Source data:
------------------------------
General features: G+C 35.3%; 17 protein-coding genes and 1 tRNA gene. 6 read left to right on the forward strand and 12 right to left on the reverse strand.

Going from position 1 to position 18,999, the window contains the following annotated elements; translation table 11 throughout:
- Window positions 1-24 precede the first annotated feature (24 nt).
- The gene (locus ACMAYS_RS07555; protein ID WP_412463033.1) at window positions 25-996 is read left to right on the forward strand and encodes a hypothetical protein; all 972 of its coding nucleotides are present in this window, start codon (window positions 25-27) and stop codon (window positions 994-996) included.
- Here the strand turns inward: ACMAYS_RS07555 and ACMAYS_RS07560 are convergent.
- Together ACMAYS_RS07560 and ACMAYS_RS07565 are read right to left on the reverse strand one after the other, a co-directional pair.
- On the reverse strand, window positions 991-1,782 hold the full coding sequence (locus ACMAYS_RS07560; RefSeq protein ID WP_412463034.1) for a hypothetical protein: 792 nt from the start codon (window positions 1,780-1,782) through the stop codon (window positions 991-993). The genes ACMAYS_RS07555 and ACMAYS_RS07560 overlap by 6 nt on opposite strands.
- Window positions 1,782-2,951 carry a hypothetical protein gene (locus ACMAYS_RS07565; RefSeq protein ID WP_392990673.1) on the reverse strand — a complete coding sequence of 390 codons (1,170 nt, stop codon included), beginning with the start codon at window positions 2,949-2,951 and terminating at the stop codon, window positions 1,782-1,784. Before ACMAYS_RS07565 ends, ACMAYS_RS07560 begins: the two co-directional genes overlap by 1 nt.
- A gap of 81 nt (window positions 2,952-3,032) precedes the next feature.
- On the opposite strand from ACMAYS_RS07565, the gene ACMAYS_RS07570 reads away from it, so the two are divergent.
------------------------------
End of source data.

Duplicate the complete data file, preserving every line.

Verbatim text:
General features: G+C 35.3%; 17 protein-coding genes and 1 tRNA gene. 6 read left to right on the forward strand and 12 right to left on the reverse strand.

Going from position 1 to position 18,999, the window contains the following annotated elements; translation table 11 throughout:
- Window positions 1-24 precede the first annotated feature (24 nt).
- The gene (locus ACMAYS_RS07555; protein ID WP_412463033.1) at window positions 25-996 is read left to right on the forward strand and encodes a hypothetical protein; all 972 of its coding nucleotides are present in this window, start codon (window positions 25-27) and stop codon (window positions 994-996) included.
- Here the strand turns inward: ACMAYS_RS07555 and ACMAYS_RS07560 are convergent.
- Together ACMAYS_RS07560 and ACMAYS_RS07565 are read right to left on the reverse strand one after the other, a co-directional pair.
- On the reverse strand, window positions 991-1,782 hold the full coding sequence (locus ACMAYS_RS07560; RefSeq protein ID WP_412463034.1) for a hypothetical protein: 792 nt from the start codon (window positions 1,780-1,782) through the stop codon (window positions 991-993). The genes ACMAYS_RS07555 and ACMAYS_RS07560 overlap by 6 nt on opposite strands.
- Window positions 1,782-2,951 carry a hypothetical protein gene (locus ACMAYS_RS07565; RefSeq protein ID WP_392990673.1) on the reverse strand — a complete coding sequence of 390 codons (1,170 nt, stop codon included), beginning with the start codon at window positions 2,949-2,951 and terminating at the stop codon, window positions 1,782-1,784. Before ACMAYS_RS07565 ends, ACMAYS_RS07560 begins: the two co-directional genes overlap by 1 nt.
- A gap of 81 nt (window positions 2,952-3,032) precedes the next feature.
- On the opposite strand from ACMAYS_RS07565, the gene ACMAYS_RS07570 reads away from it, so the two are divergent.